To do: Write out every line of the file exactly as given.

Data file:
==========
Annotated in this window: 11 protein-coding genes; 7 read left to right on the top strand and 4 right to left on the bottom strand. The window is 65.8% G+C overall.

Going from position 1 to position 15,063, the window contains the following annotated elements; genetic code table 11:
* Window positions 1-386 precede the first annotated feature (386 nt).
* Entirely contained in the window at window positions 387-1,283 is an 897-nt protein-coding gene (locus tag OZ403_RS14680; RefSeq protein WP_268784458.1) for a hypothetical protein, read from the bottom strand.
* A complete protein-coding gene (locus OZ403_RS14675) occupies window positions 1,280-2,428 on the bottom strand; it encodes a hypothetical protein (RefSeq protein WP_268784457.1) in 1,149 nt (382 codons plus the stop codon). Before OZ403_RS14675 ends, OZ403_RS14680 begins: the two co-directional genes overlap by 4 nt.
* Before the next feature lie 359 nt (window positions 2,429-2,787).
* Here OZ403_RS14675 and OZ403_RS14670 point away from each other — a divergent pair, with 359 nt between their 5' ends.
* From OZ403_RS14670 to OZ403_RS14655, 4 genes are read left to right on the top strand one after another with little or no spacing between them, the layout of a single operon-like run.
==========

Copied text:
Annotated in this window: 11 protein-coding genes; 7 read left to right on the top strand and 4 right to left on the bottom strand. The window is 65.8% G+C overall.

Going from position 1 to position 15,063, the window contains the following annotated elements; genetic code table 11:
* Window positions 1-386 precede the first annotated feature (386 nt).
* Entirely contained in the window at window positions 387-1,283 is an 897-nt protein-coding gene (locus tag OZ403_RS14680; RefSeq protein WP_268784458.1) for a hypothetical protein, read from the bottom strand.
* A complete protein-coding gene (locus OZ403_RS14675) occupies window positions 1,280-2,428 on the bottom strand; it encodes a hypothetical protein (RefSeq protein WP_268784457.1) in 1,149 nt (382 codons plus the stop codon). Before OZ403_RS14675 ends, OZ403_RS14680 begins: the two co-directional genes overlap by 4 nt.
* Before the next feature lie 359 nt (window positions 2,429-2,787).
* Here OZ403_RS14675 and OZ403_RS14670 point away from each other — a divergent pair, with 359 nt between their 5' ends.
* From OZ403_RS14670 to OZ403_RS14655, 4 genes are read left to right on the top strand one after another with little or no spacing between them, the layout of a single operon-like run.